“IF you can’t do anything about frogs, we should shoot them in the kneecap as politicians have feet of clay,” said P.K. Katharason, who was then The Star editor.
The year was 1994. We were waiting for newly-appointed Sabah Chief Minister Tun Sakaran Dandai’s press conference in Kota Kinabalu.
The mood in my home state was raw.
Less than a month after Parti Bersatu Sabah (PBS), which ruled the state for nine years, formed the state government, it was hit by defections.
Several PBS assemblymen jumped ship to join Umno.
PBS president Tan Sri Joseph Pairin Kitingan, in an action which many described as honourable, quit as chief minister. And Sakaran of Umno was sworn in to the top post in the state.
Many Sabahans felt cheated.
PBS had won the 1994 Sabah polls by 25 seats while the Umno-led Sabah Barisan won 23 seats out of 48 seats.
The Pairin-led government won the seats despite a rigged election where there was gerrymandering and allegations of phantom voters.
The PBS frogs had betrayed the rakyat’s mandate.
Fast Forward to 2018.
History repeats itself with a slight variation.
In GE14, Barisan Nasional and Warisan/Pakatan Harapan won 29 seats each and Sabah Star two out of the 60 state seats.
Sabah Barisan is led by Tan Sri Musa Aman, who has been chief minister for 15 years, Warisan/Pakatan by Datuk Seri Mohd Shafie Apdal and Sabah Star by Datuk Dr Jeffrey Kitingan.
With Barisan and Warisan/Pakatan Harapan tied, Dr Jeffrey was the kingmaker.
In a move that anti-Musa Sabahans despised, he picked Barisan.
Musa, with 31 assemblymen, managed to get himself sworn in before the Yang di-Pertua Negri Tun Juhar Mahiruddin at Istana Negeri.
Around that time, Musa’s support from 31 assemblymen was whittled down by six Barisan assemblymen – four from Umno and two from Upko.
The six jumped to be with the Warisan/Pakatan Harapan government.
Less than 48 hours after Musa became chief minister, Shafie was sworn in for the post.
Sabah, technically, has two chief ministers.
Just like his uncle Sakaran, Shafie became chief minister after some assemblymen defected from the ruling government.
However, unlike the raw mood in 1994 when the Pairin government fell, it was a jubilant atmosphere in the state as many were happy to see the fall of the Musa government.
Many Sabahans, who are anti-Musa and pro-Warisan/Pakatan Harapan, argued that the assemblymen who defected did the right thing. Some saw it as a necessary evil as the assemblymen jumped to the rightful side.
While those who opposed argued in the age of Malaysia 2.0 where overwhelmingly Malaysians voted for change, what Shafie did was what Umno had done in 1994.
The Warisan, Pakatan Harapan and Upko government existed because six assemblymen had ditched Barisan.
Some Sabahans feel that these assemblymen are treating the seat they won as if it belonged to them and not to the rakyat who voted for them (specifically, the party logo they stood under as candidates).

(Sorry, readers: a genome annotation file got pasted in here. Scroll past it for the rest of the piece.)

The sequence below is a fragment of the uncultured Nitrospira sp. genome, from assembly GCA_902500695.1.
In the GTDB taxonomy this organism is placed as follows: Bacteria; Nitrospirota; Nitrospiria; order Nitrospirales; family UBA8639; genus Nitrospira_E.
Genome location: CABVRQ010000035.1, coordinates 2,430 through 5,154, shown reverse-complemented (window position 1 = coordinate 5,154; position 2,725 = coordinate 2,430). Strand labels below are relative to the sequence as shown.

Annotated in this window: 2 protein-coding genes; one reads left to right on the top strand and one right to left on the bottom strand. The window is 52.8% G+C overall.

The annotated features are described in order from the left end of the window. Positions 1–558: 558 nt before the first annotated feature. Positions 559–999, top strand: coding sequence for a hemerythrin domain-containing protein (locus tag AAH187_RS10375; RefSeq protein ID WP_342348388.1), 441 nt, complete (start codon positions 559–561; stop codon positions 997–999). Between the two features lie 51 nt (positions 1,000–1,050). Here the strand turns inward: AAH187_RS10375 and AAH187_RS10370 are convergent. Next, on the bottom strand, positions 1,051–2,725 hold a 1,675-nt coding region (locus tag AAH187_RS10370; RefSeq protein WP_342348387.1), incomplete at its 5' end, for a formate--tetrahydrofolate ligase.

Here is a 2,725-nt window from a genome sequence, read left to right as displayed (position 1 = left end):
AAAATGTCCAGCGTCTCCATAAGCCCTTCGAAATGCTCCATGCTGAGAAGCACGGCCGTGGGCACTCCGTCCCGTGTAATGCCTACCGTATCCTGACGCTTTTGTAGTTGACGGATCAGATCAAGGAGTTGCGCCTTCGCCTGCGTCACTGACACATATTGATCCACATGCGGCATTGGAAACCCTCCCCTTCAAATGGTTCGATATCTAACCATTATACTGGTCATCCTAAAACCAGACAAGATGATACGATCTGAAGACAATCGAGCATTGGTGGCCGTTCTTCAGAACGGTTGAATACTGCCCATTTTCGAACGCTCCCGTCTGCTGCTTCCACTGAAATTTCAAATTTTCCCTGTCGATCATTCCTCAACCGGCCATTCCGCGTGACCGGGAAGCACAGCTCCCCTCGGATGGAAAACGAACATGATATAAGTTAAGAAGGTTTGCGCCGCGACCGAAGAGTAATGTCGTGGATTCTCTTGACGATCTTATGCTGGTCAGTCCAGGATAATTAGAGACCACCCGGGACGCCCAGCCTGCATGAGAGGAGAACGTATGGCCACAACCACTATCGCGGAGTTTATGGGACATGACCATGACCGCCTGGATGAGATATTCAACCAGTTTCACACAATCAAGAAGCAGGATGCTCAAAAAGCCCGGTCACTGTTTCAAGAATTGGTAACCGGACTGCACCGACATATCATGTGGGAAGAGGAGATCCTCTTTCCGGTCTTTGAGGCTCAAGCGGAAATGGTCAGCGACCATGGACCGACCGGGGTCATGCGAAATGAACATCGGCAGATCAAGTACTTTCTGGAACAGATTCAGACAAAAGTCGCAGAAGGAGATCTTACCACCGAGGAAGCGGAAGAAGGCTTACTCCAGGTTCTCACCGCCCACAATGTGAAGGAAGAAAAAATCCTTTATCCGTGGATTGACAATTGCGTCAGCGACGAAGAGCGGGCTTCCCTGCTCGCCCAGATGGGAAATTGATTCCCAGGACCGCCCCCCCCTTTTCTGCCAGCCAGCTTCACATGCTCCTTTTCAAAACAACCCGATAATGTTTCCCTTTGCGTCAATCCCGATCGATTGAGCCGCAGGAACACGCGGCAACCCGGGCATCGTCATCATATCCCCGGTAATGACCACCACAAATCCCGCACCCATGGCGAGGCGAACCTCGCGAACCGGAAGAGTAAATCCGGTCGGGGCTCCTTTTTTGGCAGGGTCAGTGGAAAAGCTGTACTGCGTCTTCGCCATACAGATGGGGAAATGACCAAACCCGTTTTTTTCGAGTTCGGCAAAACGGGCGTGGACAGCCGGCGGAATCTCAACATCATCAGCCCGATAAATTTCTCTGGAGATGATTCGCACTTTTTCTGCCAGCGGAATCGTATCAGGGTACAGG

Party hopping brought down democratically-elected governments in Sabah in 1994 and 2018 and Perak (ruled by Pakatan Rakyat) in 2009.
There’s a discussion on whether the anti-hopping laws should be reintroduced.
In 1986, PBS amended the state constitution to introduce the anti-hop laws.
It had to do so as after it defeated the mighty Berjaya government in the 1985 Sabah polls – PBS won 25, Usno 16, Berjaya six and Pasok one out of 48 seats.
PBS formed the state government. But its rule was wracked with tense political drama such as:
• A “dawn coup” by Berjaya and Usno leaders to get themselves in power even though they didn’t have the majority where Tun Datu Mustapha Datu Harun got himself “sworn in” as chief minister (leading to the famous Lat cartoon where there are two luxury cars with the chief minister’s insignia passing each other);
• Orchestrated riots in the state to pressure the Pairin government to quit; and
• Attempts to buy PBS assemblymen to cross over.
After 10 months in power, Pairin decided to dissolve the state assembly. In the 1986 snap Sabah polls, PBS won 34 out of the 48 seats.
To prevent the practice of unprincipled politicians switching parties who sought financial reward for their political allegiance, PBS amended the state constitution so that “an elected or nominated assemblyman who resigns or is expelled from or for any other reason whatsoever ceases to be a member of the political party of which he is a member would have to vacate their seat in the assembly”.
However, in 1992, the Supreme Court found the amendment breached Article 10 of the Federal Constitution which guarantees freedom of association.
With the anti-hop laws ultra vires the Federal Constitution, party hopping was no longer illegal.
But morally, the representatives who want to hop should be required to re-contest in the same constituency so that he/she may put his decision to change party to the rakyat.
Now, I’m hop-ing the political frog culture stops in my state.
If not, we, the Rakyat Sabah, should break the kneecaps of party-hoppers.
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